DP executable 138 represents a data parallel program or algorithm (e.g., a shader) that is intended and optimized for execution on one or more data parallel (DP) optimal compute nodes 121. In one embodiment, DP executable 138 includes DP byte code or some other intermediate representation (IL) that is converted to low level instructions from an instruction set of a DP optimal compute node 121 using a device driver (not shown) prior to being executed on the DP optimal compute node 121. In other embodiments, DP executable 138 includes low level instructions from an instruction set of one or more DP optimal compute nodes 121 where the low level instructions were inserted by compiler 134. Accordingly, GP executable 136 is directly executable by one or more general purpose processors (e.g., CPUs), and DP executable 138 is either directly executable by one or more DP optimal compute nodes 121 or executable by one or more DP optimal compute nodes 121 subsequent to being converted to the low level instructions of the DP optimal compute node 121.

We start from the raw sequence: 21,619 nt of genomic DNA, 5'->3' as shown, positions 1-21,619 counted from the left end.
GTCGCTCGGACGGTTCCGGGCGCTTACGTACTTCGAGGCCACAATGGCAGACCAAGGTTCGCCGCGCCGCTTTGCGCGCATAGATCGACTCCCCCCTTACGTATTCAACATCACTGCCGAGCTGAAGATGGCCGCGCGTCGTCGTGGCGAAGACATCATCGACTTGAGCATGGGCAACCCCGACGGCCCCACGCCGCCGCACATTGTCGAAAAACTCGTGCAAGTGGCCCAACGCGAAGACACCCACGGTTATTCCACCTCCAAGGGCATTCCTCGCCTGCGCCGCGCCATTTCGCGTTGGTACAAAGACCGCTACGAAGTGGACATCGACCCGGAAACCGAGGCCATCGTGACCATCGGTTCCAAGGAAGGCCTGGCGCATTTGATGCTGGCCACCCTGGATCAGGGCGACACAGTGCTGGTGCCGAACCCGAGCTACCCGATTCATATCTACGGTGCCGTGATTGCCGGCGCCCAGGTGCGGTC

Computer system 100 may execute GP executable 136 using one or more processing elements 102, and computer system 100 may execute DP executable 138 using one or more PEs 122 as described in additional detail below.

Memory system 104 includes any suitable type, number, and configuration of volatile or non-volatile storage devices configured to store instructions and data. The storage devices of memory system 104 represent computer readable storage media that store computer-executable instructions (i.e., software) including OS 132, code 10, compiler 134, GP executable 136, and DP executable 138. The instructions are executable by computer system 100 to perform the functions and methods of OS 132, code 10, compiler 134, GP executable 136, and DP executable 138 as described herein. Memory system 104 stores instructions and data received from processing elements 102, input/output devices 106, display devices 108, peripheral devices 110, network devices 112, and compute engine 120. Memory system 104 provides stored instructions and data to processing elements 102, input/output devices 106, display devices 108, peripheral devices 110, network devices 112, and compute engine 120. Examples of storage devices in memory system 104 include hard disk drives, random access memory (RAM), read only memory (ROM), flash memory drives and cards, and magnetic and optical disks such as CDs and DVDs.